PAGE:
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July 3, 2017

Distilling with purpose

Through its sustainability-minded labels Unico Zelo Wines, Applewood Distillery and Harvest, Ochre Nation is being, and facilitating, the change it wants to see in the world.

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  • Words: Johnny von Einem

“I actually used to work for quite a large winemaking company, and the way we would make wine was quite interesting,” Ochre Nation’s Brendan Carter explains.


You can experience the products of Brendan and Laura’s philosophy through the products they make under the Ochre Nation banner. Find them via Unico Zelo wines and Applewood Distillery.

“We were bringing shiraz from the Riverland after importing a megalitre of water per hectare in from Victoria, because we ran out of water.

“It would hit the winery with that Italian acid, and then we’d adjust for its pH using Chinese or Italian Tartaric acid.

“We’d have to add some sort of nutrients, which would come from the same lab that we had the inoculated yeast from, which was generally from Switzerland… or isolated from a vineyard in France.

“Once we get it through fermentation, hopefully without having to interfere too much more in it, we’d put it into French or American oak. We’d use bentonite along the way to fine it, which was from… America or the UK, put into a Chinese bottle, Chinese label, Malaysian box, and then put Wine of Australia written on the front. It just didn’t seem to make a lot of sense.”

Seeing this process in action solidified Brendan’s philosophies and those ideas now underpin all the ventures he runs with partner Laura Carter – Unico Zelo Wines, Applewood Distillery, the Harvest winery co-op, and the umbrella company encompassing them all, Ochre Nation.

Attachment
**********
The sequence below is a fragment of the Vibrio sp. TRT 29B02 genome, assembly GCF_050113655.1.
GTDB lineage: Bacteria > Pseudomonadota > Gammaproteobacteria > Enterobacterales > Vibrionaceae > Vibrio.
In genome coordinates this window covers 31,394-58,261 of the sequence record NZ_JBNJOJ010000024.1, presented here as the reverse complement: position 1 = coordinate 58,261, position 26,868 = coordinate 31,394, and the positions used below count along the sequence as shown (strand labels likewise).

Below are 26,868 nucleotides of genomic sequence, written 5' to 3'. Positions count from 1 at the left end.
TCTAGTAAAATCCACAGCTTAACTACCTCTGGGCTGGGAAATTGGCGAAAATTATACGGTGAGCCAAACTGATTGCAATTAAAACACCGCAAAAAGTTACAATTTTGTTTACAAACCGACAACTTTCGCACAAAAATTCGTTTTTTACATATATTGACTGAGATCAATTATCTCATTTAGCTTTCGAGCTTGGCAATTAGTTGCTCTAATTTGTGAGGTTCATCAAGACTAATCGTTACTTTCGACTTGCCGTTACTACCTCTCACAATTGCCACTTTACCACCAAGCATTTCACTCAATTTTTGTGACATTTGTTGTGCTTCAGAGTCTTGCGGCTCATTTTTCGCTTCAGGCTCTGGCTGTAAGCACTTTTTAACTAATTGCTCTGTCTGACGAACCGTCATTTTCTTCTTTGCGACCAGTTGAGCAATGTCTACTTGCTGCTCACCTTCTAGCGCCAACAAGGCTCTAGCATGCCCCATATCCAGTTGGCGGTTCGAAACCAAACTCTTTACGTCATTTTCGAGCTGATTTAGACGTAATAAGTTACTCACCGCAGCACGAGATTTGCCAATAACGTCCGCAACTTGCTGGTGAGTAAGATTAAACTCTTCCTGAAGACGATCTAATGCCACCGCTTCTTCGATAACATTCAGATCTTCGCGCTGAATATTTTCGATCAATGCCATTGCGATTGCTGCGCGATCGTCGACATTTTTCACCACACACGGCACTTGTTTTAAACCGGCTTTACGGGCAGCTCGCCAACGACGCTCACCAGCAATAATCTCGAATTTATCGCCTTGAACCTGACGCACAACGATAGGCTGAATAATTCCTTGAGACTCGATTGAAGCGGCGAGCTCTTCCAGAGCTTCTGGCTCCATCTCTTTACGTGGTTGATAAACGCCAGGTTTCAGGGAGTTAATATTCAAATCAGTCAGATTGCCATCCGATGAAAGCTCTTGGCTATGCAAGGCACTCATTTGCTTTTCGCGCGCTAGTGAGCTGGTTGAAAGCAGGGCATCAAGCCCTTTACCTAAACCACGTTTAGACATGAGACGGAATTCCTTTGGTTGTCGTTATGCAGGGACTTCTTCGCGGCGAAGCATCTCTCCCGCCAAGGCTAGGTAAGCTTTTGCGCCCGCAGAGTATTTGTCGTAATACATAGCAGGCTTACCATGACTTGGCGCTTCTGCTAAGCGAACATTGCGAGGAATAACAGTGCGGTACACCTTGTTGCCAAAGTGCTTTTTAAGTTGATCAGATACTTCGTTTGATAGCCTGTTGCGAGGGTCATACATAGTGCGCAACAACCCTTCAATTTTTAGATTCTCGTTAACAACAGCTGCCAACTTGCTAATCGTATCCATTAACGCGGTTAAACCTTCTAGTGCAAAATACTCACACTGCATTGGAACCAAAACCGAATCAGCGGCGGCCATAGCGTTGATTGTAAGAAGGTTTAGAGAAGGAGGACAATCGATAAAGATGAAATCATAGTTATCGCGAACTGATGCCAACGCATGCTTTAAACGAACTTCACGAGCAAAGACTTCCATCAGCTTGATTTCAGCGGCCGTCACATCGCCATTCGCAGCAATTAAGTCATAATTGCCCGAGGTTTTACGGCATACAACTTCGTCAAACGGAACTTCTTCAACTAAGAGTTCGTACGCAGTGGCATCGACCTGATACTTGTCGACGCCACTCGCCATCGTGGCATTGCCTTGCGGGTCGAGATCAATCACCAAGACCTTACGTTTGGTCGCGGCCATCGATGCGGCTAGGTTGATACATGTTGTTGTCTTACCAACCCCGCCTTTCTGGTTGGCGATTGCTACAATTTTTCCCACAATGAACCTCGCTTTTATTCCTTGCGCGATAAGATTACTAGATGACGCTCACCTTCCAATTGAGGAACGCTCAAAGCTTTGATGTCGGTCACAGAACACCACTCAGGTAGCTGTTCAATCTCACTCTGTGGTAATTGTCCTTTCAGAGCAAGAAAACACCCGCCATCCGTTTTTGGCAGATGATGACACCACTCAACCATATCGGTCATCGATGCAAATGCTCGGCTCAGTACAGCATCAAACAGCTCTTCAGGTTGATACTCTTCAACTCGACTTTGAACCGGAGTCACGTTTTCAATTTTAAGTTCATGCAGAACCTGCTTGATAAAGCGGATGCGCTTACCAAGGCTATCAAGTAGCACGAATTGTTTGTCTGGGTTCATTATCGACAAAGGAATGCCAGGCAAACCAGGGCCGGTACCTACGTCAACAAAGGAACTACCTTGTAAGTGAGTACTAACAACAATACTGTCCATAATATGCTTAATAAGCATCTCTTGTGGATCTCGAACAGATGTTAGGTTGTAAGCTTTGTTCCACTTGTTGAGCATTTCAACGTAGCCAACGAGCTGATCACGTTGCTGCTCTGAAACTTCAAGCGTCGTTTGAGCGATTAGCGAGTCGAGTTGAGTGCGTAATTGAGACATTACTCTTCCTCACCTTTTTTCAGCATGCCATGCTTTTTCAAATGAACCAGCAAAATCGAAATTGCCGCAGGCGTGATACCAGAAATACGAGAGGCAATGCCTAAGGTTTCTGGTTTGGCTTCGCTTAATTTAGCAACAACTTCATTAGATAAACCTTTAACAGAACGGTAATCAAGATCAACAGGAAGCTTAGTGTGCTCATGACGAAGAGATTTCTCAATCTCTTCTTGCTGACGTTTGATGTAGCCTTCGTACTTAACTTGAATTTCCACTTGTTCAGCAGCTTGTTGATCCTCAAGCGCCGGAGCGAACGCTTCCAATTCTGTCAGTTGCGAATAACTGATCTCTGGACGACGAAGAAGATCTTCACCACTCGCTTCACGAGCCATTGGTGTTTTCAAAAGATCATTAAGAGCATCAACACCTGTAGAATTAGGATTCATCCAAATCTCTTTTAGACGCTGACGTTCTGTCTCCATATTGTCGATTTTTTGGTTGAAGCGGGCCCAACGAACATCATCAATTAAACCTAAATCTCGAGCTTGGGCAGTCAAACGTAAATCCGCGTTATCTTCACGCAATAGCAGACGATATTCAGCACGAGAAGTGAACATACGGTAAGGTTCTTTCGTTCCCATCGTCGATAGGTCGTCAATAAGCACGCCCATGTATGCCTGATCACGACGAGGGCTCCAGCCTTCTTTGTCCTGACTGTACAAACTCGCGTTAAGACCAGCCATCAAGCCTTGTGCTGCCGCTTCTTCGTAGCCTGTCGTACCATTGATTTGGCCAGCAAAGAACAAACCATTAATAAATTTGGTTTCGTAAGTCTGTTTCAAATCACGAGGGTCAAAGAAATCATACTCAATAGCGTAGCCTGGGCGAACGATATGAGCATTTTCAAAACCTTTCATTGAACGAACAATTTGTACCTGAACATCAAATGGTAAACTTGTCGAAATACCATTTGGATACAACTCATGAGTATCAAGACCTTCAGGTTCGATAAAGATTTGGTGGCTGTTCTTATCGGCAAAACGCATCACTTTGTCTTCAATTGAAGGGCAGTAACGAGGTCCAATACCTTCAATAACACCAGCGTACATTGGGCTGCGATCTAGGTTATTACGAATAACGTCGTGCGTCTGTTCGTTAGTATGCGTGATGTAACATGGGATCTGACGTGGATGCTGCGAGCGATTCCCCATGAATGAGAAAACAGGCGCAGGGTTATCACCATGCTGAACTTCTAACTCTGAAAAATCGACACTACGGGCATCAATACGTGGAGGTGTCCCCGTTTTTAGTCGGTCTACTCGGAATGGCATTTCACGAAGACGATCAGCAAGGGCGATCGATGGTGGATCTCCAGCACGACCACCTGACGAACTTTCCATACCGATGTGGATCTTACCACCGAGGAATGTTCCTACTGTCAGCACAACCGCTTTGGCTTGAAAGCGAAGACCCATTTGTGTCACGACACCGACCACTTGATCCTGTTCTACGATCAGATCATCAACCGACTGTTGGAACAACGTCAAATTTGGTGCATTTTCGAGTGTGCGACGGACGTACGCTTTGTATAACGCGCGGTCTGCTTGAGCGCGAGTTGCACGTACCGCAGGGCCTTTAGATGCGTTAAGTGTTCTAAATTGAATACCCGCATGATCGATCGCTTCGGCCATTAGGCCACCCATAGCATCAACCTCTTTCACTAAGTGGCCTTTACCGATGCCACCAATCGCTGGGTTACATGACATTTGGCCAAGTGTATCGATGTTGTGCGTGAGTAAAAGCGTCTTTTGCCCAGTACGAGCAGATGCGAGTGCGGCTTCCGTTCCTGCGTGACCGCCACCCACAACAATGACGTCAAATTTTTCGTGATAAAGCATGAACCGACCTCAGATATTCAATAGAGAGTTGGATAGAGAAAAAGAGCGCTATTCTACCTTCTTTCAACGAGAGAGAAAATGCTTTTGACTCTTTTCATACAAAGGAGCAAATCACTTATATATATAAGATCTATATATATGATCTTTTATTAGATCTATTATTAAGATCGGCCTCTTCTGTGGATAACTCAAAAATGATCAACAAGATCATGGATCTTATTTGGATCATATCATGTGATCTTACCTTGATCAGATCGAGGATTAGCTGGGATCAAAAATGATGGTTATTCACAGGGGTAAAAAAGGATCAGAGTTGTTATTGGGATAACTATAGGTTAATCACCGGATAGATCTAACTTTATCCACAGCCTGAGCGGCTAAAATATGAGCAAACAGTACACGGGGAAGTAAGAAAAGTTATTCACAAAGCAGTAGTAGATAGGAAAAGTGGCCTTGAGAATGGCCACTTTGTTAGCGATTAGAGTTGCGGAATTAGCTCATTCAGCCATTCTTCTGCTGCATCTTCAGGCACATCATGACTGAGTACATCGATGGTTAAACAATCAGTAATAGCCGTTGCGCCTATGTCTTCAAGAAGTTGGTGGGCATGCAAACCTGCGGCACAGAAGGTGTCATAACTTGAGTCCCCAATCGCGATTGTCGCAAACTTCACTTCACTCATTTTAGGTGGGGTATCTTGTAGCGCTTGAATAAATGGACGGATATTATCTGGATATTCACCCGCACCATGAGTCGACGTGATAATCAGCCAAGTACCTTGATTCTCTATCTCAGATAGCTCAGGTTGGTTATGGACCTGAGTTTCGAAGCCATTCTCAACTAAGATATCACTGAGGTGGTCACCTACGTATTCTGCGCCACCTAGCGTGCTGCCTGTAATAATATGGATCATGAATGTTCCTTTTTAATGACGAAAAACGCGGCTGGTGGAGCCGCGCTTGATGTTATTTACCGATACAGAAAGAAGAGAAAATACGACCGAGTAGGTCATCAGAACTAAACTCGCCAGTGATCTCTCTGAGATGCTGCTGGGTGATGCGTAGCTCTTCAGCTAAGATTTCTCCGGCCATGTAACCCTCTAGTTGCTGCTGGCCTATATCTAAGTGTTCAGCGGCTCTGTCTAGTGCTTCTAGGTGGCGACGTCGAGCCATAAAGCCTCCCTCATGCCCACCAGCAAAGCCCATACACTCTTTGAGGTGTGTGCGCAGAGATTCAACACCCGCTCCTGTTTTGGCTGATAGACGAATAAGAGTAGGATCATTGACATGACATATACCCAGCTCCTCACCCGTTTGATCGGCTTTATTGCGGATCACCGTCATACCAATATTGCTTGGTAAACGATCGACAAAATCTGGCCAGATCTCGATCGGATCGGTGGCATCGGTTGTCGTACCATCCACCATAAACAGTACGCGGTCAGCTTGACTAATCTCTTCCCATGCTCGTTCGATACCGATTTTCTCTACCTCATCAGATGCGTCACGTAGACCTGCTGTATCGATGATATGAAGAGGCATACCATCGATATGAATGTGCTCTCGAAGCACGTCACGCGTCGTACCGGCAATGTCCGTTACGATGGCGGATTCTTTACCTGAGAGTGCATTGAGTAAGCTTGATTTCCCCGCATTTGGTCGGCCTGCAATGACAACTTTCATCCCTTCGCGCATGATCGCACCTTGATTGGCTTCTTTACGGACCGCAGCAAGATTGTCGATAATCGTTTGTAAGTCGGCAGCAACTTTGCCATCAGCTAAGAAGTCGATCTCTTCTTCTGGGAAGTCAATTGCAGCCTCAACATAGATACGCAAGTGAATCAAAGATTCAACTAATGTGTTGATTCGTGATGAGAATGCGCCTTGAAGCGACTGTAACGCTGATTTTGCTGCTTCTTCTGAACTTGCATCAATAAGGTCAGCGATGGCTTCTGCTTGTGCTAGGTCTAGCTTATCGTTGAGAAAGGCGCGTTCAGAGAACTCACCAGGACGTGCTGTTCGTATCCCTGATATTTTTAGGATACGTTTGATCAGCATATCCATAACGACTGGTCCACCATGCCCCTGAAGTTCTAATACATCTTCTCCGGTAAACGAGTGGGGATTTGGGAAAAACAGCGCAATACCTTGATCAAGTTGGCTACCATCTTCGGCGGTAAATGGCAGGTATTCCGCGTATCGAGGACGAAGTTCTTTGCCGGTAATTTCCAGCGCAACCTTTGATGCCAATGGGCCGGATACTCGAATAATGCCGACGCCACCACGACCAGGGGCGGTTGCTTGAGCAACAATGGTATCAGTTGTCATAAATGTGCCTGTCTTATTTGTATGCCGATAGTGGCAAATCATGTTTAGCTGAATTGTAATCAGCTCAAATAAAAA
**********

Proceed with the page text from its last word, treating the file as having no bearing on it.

Rather than the effort and resources mentioned above being employed to wrangle fruit into submission, Brendan and Laura decided to intervene much earlier in the process.

“We came along and said ‘Maybe what we need to be doing is changing what we’re actually growing?’ you know, changing what we put in the ground,” Brendan says.

“Why [do] we have syrah in the ground and not nero? Or sauvignon blanc in the ground and not fiano?

“We believe inherently in the natural winemaking movement, and that’s why we started Unico Zelo, [because] no one seemed to be making wines from those varieties in what I would call a natural way, or minimal intervention way, and by showcasing this, it’s [a case of] lead-by-example, where we hoped people would follow suit, and certainly they are starting to do that now.”

But to have the broader effect on the industry they wanted to have, Brendan and Laura needed to do more than just lead by example.

With the Harvest project, they invited growers within a five-kilometre radius of Ochre Nation’s base in Gumeracha to drop off excess grapes of any variety, if they’d “been stiffed by another company, or haven’t had success in being able to sell them, or have diseased fruit.”

If the fruit is good enough, The Unico Zelo team will turn it into wine.

“Even if it’s a diseased year, we’ve just got to work harder. That just sucks for winemakers,” Brendan says.

The resulting wine is then sold under the Harvest label, with 50 per cent of the profits going to the grower, who would otherwise not have been able to sell the fruit, and the other 50 per cent going into a fund used to provide growers with interest-free loans that help them regraft vines into varieties more appropriate to the Adelaide Hills locale.